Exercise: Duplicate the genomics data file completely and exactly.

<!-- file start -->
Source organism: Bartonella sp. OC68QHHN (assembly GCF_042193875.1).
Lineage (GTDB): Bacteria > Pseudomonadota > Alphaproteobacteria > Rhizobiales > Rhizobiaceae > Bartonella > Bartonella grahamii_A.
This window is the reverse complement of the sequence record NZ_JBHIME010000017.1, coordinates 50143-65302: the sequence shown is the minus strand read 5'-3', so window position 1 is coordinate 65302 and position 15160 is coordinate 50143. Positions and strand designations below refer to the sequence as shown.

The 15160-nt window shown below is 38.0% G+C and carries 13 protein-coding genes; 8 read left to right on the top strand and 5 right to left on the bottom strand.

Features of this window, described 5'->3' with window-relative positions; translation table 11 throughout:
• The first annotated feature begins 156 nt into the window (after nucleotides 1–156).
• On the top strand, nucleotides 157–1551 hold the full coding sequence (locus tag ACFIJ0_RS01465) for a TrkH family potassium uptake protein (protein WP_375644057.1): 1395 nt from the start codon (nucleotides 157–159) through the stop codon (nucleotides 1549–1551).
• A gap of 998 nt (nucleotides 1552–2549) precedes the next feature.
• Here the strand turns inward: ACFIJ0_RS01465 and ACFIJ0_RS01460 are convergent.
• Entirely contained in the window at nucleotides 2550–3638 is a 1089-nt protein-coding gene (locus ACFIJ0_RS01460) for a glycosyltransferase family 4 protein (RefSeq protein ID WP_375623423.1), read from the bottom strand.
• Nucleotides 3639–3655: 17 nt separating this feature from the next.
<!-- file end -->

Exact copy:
Source organism: Bartonella sp. OC68QHHN (assembly GCF_042193875.1).
Lineage (GTDB): Bacteria > Pseudomonadota > Alphaproteobacteria > Rhizobiales > Rhizobiaceae > Bartonella > Bartonella grahamii_A.
This window is the reverse complement of the sequence record NZ_JBHIME010000017.1, coordinates 50143-65302: the sequence shown is the minus strand read 5'-3', so window position 1 is coordinate 65302 and position 15160 is coordinate 50143. Positions and strand designations below refer to the sequence as shown.

The 15160-nt window shown below is 38.0% G+C and carries 13 protein-coding genes; 8 read left to right on the top strand and 5 right to left on the bottom strand.

Features of this window, described 5'->3' with window-relative positions; translation table 11 throughout:
• The first annotated feature begins 156 nt into the window (after nucleotides 1–156).
• On the top strand, nucleotides 157–1551 hold the full coding sequence (locus tag ACFIJ0_RS01465) for a TrkH family potassium uptake protein (protein WP_375644057.1): 1395 nt from the start codon (nucleotides 157–159) through the stop codon (nucleotides 1549–1551).
• A gap of 998 nt (nucleotides 1552–2549) precedes the next feature.
• Here the strand turns inward: ACFIJ0_RS01465 and ACFIJ0_RS01460 are convergent.
• Entirely contained in the window at nucleotides 2550–3638 is a 1089-nt protein-coding gene (locus ACFIJ0_RS01460) for a glycosyltransferase family 4 protein (RefSeq protein ID WP_375623423.1), read from the bottom strand.
• Nucleotides 3639–3655: 17 nt separating this feature from the next.